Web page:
Ireland: Sinn Féin proposes ban on gambling with credit cards

The Irish Bookmakers’ Association has already committed to a ban.
The Irish Bookmakers’ Association has already committed to a ban.

A bill proposed by Sinn Féin would prohibit gambling using credit cards – something the Irish Bookmakers’ Association has already taken action on in its updated code of conduct.

Ireland.- Sinn Féin’s spokesperson on Addiction, Recovery, and Wellbeing, Thomas Gould, has introduced a bill that would ban the use of credit cards for online and in-shop betting in Ireland.

The Betting (Prohibition on Use of Credit Cards) Bill 2021, would prohibit gambling operators from gaining licences to operate in Ireland “unless the applicant for the licence has given them an undertaking not to accept bets or otherwise deal in bets that involve the use either directly or indirectly of a credit card”.

In effect, the largest gaming operators have already committed to such a ban. Last week, the Irish Bookmakers’ Association (IBA) updated its code of conduct to include an industry-wide ban on credit card payments alongside a whistle-to-whistle advertising ban for live sport.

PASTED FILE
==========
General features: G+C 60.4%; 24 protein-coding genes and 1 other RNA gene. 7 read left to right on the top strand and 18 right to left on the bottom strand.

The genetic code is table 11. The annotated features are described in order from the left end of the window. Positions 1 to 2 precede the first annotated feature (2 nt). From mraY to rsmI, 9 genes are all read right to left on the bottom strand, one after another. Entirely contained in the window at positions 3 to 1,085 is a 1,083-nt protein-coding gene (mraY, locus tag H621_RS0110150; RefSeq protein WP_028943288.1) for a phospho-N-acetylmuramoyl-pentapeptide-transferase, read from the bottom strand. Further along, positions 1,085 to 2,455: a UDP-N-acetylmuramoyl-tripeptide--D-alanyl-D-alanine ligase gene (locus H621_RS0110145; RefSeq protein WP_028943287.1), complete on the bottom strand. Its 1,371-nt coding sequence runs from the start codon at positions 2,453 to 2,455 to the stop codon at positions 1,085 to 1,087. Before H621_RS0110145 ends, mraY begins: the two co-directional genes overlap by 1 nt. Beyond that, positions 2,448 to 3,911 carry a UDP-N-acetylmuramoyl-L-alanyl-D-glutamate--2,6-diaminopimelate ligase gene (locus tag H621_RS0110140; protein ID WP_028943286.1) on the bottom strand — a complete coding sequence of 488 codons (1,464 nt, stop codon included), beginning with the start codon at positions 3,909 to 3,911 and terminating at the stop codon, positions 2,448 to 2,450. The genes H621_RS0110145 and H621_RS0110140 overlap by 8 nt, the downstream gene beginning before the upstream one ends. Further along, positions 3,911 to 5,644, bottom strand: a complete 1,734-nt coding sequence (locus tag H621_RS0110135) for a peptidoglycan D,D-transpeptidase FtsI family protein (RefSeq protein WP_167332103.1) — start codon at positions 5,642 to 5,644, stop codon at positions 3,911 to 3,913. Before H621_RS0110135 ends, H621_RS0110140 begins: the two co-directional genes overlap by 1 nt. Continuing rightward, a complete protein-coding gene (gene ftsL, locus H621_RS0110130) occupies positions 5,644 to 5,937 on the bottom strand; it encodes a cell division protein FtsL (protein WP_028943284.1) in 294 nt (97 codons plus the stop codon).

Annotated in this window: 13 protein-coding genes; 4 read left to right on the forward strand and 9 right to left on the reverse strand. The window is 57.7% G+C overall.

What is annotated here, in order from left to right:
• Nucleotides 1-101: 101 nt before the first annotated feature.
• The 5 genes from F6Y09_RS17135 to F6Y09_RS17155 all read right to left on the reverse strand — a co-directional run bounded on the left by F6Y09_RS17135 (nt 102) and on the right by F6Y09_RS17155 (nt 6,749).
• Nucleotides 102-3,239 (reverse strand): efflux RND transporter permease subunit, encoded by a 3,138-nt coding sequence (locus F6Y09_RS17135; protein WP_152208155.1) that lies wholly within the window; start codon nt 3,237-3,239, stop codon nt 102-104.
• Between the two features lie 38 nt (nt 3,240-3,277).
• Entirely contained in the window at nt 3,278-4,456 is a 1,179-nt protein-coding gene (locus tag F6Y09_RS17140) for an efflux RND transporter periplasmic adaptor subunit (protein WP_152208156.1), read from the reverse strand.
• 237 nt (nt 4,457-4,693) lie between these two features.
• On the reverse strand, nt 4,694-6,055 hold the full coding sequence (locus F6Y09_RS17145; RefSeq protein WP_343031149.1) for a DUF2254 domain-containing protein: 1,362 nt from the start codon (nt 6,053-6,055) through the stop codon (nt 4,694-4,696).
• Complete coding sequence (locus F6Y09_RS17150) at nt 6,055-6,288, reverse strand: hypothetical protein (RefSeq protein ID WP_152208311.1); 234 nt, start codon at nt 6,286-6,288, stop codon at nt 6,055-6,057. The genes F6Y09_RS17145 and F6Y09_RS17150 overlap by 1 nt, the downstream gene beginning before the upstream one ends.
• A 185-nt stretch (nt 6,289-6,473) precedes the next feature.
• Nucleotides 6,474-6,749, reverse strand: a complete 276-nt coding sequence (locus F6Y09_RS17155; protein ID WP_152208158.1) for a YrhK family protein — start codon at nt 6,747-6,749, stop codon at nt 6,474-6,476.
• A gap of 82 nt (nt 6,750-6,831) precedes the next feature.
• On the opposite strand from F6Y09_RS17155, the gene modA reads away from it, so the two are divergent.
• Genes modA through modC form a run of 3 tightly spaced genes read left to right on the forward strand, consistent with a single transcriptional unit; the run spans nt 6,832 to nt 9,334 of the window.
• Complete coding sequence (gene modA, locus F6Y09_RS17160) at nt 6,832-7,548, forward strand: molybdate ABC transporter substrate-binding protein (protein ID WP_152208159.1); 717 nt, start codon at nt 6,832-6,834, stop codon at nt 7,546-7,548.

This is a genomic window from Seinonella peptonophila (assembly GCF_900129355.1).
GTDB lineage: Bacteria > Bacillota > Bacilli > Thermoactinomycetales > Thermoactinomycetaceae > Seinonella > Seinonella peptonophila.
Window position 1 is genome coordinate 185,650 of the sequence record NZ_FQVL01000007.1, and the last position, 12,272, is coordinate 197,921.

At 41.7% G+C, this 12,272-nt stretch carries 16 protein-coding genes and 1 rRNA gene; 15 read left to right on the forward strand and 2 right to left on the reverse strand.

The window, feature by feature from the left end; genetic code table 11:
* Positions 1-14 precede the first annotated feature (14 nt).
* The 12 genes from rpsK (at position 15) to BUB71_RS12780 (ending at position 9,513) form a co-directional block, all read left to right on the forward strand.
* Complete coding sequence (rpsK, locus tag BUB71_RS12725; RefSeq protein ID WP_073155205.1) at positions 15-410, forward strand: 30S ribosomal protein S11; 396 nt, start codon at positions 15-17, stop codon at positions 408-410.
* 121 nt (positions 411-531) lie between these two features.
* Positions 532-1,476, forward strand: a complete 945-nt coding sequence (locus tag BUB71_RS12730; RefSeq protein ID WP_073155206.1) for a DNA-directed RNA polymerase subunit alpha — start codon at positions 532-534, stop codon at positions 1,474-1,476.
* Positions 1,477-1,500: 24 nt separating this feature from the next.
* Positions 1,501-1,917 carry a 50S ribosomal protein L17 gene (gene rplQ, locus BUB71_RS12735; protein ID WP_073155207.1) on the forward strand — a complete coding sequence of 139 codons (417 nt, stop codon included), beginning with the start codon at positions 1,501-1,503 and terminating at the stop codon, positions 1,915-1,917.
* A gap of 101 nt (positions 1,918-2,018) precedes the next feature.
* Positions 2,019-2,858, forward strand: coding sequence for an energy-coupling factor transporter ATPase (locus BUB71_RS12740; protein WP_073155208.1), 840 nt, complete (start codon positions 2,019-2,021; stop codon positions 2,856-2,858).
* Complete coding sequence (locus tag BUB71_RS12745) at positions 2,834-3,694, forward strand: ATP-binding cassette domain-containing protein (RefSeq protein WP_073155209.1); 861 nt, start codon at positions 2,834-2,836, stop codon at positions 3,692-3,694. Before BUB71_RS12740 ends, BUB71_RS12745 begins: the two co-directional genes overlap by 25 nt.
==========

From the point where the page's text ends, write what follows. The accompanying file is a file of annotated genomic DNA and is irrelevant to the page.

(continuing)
Some bookmakers have already introduced the credit card ban, while others need to make updates to their technology, which they must make before the end of the year. Meanwhile, Dublin-headquartered Flutter Entainment has committed to introducing a €500 per month deposit limit for customers under the age of 25.

However, Gould said legislation prohibiting gambling with credit cards would help those who are most vulnerable.

He said: “I am really proud to launch this legislation that would see credit cards banned in online and in-shop betting.

“Protecting vulnerable people has to be at the forefront of gambling regulation. While the government still hasn’t published a Gambling Control Bill, Sinn Féin are committed to bringing forward credible protections that will help to protect vulnerable people.

“While Fine Gael have left legislation gathering dust since 2013, Sinn Féin are taking positive steps forward to finally regulate gambling and protect those at risk of, or in active, addiction.”

He added: “It’s been recognised by the industry themselves that this needs to happen, with the National Lottery taking steps to introduce a ban and bookmakers bringing forward a ban during live sports. We need to make sure that those in the throes of addiction aren’t gambling with money they don’t have and can’t afford.

“For too long now, the attitude from various governments to gambling regulation has been a shrug of the shoulders. I am calling on all parties, and independents, to support this legislation and ensure that we see true protection for the most vulnerable in our society.”

Ireland’s minister of state for justice, James Browne, has pledged to introduce legislation to reform Irish gambling and create an “extremely powerful” gambling regulator by the end of the year.

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